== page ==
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medical equipment, they created a new standard. not that doesn't standards are higher, they are different. so our companies cannot get the medical equipment in europe. the big medical equipment. you have to change your ways because the european union, it is almost as bad as china, just smaller. with president trump speaking in a next was of it interview with editor-in-chief -- speaking in an interview with our editor-in-chief, document tariffs. i have a fact check that shows the eurozone is actually bigger than china in gdp terms. this is the eurozone showing that is bigger than china. but the direction is fairly clear. let's get a bloomberg business flash. here is juliette saly in singapore. donalde: u.s. president
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trump has said he is considering a capital gains tax break. the capital gains change what/tax bills for investors -- would slash tax bills for investors by adjusting the purchase price. he made the comics in the inner -- you made comments in the interview. there are a lot of people who love it, there are some people who don't. but i'm thinking about a very strongly. juliette: china's regulators plan to limit the number of online games and the total number of titles. that as beijing tries to mitigate gaming addiction. the measures come on top of a freeze of game approval nationwide. shares of game related stocks across asia fell on the news. wpp is set to name mark reed as its new ceo as early as next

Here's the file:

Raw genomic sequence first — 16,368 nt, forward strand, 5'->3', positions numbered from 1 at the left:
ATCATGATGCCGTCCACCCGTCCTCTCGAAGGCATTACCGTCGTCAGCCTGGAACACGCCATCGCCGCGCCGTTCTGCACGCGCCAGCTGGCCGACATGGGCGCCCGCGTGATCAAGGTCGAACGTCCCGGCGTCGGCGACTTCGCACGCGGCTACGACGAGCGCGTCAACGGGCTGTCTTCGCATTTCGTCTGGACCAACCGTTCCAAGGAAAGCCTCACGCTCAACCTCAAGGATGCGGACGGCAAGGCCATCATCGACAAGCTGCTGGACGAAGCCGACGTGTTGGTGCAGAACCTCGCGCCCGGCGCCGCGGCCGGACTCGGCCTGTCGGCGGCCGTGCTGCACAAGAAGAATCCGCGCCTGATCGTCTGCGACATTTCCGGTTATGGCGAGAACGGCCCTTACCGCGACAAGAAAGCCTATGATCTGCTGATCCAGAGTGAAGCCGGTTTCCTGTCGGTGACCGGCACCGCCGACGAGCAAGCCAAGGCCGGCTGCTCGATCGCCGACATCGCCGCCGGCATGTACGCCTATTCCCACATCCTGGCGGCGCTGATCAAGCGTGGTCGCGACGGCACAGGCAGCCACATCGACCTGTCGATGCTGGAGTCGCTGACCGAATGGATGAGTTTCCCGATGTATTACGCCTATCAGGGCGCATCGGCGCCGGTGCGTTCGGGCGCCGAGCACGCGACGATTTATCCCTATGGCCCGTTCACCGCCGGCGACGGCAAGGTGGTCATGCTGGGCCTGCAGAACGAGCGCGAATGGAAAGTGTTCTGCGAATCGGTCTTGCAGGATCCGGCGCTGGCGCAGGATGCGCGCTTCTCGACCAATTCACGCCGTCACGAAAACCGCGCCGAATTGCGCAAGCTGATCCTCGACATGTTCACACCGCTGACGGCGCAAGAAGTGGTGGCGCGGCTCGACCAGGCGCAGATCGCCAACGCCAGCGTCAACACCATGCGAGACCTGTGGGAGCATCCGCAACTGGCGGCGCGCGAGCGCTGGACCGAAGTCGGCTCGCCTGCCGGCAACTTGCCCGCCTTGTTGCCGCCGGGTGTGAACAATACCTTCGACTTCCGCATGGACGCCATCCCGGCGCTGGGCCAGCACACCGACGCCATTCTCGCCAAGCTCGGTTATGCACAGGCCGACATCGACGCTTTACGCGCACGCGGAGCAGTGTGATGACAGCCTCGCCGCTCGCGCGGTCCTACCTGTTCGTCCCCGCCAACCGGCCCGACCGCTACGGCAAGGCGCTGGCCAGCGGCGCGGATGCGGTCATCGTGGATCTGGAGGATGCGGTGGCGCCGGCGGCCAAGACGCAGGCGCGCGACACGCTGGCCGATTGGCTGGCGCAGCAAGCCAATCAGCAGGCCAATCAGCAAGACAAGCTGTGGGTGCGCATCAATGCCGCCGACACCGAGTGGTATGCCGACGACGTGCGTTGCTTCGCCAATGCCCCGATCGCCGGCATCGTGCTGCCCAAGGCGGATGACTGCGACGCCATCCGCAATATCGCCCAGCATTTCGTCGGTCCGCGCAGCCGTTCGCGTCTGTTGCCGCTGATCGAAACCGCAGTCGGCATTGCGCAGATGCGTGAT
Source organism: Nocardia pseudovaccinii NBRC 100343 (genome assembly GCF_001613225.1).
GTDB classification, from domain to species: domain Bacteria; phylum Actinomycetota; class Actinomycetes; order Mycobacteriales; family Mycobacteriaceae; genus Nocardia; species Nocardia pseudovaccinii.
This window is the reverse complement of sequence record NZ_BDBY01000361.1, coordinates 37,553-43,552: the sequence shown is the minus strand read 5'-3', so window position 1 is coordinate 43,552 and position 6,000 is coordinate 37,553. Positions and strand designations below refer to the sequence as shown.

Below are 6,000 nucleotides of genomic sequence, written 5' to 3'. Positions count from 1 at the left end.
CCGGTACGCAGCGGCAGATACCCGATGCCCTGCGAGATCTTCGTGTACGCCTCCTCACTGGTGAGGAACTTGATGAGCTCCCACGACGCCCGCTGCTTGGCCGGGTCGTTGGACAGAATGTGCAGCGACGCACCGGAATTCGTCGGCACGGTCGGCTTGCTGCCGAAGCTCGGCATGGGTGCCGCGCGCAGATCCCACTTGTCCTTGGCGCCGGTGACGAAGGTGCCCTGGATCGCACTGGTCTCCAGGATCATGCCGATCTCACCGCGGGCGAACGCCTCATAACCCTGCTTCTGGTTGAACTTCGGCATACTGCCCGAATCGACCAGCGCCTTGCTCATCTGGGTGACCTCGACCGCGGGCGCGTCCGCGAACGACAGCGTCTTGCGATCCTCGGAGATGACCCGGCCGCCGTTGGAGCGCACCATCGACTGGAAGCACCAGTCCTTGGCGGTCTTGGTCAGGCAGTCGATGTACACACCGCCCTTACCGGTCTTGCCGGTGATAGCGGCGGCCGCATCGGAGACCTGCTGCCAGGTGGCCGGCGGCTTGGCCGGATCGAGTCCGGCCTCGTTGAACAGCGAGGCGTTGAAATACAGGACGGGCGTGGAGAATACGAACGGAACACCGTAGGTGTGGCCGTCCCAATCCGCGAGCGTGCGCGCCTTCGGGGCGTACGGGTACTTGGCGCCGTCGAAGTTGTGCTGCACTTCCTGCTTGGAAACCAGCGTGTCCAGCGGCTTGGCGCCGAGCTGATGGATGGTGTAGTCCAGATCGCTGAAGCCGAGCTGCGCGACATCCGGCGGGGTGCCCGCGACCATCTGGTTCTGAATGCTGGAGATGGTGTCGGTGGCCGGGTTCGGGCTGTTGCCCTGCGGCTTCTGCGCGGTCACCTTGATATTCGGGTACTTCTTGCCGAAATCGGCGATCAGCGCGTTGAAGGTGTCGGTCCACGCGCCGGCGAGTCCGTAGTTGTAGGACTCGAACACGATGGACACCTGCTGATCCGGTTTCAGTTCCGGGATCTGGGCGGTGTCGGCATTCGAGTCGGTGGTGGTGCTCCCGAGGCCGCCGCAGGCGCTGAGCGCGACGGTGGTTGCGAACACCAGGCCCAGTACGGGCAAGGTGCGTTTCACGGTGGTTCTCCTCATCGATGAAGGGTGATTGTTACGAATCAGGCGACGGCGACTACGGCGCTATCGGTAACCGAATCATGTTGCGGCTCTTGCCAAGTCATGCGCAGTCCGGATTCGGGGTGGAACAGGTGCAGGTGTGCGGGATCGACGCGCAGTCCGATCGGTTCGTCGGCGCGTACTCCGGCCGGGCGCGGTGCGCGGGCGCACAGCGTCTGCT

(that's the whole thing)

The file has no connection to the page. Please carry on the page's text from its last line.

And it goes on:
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week, according. tobloomberg sources he has stood out as a likely successor. he became the interim operating officer after the departure in april and has been at the company for most of the three decades that sorrell took to build the largest advertising firm. nejra: thanks, juliette saly in the singapore. warren buffett has told bloomberg that the banking system is in great shape. he also said he is still buying stocks even admit a record wall street hike each -- admit record wall street highs. i i am buying them because think they will be worth quite a lot more money 10 years or 20 years from now. i don't know whether they will go up or down today or tomorrow or next week or next year. i know they are good businesses. in relation, you have to measure investments in relation to each other come and/or alternative for most people is fixed -- and your alternative for most people is fixed income.
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what you rather invest in a company earning 15% or 20% in bond --pital with a 3% or a 3% bond? at the same time, there are stocks that are good bargains. when the markets are high, that means values have gone up quite a bit. you are sitting on a lot of cash. don't we need to have more in the marketplace? >> i love it. i don't love it for the country as a whole, but that creates prices that make me want to shovel money as fast as i can. but we have been shoveling out money anyway. it is not as attractive as when i was buying in 2008 and 2009. 1974 was the best year for buying securities in my lifetime. that will happen from time to time, but you cannot sit around and wait for it. you will never catch the bottom and everyone will be terrified.